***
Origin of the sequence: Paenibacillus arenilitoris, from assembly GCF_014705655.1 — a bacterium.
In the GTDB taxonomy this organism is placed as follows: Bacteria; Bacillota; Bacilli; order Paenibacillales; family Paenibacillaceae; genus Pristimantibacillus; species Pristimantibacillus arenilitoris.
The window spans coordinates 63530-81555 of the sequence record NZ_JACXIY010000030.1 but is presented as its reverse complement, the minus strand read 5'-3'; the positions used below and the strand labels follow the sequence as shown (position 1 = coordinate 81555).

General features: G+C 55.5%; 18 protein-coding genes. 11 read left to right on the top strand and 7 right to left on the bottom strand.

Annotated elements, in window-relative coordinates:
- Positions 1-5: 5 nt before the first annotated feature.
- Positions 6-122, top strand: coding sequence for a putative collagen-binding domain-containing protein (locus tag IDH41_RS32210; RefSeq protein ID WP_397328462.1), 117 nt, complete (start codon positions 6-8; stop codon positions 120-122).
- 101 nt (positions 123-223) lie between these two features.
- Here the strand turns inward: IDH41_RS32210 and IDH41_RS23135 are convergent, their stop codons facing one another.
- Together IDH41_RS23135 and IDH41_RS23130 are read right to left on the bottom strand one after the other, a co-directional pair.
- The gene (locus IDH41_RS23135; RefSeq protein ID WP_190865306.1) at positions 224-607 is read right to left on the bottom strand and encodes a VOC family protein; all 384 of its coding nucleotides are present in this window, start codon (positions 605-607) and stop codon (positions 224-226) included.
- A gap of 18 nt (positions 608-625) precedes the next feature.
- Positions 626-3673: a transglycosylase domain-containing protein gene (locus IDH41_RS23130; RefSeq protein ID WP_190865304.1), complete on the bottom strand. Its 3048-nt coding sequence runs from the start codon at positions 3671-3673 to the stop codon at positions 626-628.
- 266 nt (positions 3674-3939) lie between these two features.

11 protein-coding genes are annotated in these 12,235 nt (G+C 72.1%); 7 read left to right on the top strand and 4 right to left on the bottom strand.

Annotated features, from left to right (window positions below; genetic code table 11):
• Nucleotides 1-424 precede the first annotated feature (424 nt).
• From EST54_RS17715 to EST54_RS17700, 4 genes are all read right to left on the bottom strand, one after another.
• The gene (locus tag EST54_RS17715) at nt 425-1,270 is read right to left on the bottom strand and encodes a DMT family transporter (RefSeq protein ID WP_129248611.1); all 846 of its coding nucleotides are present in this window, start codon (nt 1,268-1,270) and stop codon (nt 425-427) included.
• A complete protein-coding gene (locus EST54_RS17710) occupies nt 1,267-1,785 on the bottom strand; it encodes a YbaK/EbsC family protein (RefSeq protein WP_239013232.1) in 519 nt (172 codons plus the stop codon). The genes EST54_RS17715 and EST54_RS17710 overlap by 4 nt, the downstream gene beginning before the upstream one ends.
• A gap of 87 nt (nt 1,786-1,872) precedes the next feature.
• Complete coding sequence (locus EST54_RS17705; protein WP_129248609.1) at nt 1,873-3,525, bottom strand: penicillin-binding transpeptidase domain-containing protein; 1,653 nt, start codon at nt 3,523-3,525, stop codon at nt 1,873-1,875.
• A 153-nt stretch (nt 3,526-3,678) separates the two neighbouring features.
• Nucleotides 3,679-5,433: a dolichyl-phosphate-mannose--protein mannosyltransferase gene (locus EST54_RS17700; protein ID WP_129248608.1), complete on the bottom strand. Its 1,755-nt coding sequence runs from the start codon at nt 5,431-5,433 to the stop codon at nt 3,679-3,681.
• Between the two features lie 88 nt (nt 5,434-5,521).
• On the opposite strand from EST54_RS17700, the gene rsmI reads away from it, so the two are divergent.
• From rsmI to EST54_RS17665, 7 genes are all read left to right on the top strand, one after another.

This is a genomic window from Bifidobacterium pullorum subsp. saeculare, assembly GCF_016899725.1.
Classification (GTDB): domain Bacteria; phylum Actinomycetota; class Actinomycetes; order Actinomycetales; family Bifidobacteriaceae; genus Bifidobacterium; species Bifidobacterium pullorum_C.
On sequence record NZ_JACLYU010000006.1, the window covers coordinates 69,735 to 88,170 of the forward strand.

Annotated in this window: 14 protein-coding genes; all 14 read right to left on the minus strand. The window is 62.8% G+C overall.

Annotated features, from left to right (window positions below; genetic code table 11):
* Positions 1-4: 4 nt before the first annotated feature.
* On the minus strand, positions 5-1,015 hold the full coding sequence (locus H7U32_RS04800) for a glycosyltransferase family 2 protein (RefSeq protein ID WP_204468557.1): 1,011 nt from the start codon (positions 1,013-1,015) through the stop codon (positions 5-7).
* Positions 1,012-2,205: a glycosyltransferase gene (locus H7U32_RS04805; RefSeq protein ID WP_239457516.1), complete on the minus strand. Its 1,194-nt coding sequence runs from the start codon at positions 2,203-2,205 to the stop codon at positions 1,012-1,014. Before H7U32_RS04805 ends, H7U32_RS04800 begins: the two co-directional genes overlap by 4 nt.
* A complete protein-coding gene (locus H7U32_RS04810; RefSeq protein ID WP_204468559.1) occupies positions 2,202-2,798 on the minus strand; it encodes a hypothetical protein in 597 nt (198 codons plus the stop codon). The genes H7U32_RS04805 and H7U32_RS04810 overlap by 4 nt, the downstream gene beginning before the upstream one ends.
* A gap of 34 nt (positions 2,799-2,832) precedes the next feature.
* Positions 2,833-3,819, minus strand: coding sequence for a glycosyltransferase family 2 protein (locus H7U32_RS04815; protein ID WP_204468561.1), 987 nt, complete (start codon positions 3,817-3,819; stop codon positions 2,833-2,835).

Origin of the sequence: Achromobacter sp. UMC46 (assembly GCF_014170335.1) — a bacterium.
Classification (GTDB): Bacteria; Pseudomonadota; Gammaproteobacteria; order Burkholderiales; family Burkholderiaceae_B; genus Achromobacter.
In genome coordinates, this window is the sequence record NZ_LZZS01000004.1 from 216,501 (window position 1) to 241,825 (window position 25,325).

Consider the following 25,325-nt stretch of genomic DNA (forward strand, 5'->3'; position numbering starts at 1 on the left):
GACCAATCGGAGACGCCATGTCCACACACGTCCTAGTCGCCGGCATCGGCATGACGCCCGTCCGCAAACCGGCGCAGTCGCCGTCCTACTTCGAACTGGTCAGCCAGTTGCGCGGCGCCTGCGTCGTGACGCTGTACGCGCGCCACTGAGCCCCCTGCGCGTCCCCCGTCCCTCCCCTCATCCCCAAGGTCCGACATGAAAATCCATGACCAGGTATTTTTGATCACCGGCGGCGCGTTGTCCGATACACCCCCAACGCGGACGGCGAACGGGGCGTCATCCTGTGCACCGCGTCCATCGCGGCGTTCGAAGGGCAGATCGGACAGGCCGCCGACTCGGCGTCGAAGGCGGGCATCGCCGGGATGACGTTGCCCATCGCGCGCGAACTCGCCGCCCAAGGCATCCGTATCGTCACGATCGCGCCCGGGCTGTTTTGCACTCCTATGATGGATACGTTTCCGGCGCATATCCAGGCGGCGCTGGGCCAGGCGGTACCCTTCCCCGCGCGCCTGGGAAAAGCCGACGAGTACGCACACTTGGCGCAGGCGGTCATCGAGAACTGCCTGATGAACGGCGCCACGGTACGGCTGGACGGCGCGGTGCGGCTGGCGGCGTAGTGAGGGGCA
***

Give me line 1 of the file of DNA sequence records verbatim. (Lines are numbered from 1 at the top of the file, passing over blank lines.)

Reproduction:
Origin of the sequence: Paenibacillus arenilitoris, from assembly GCF_014705655.1 — a bacterium.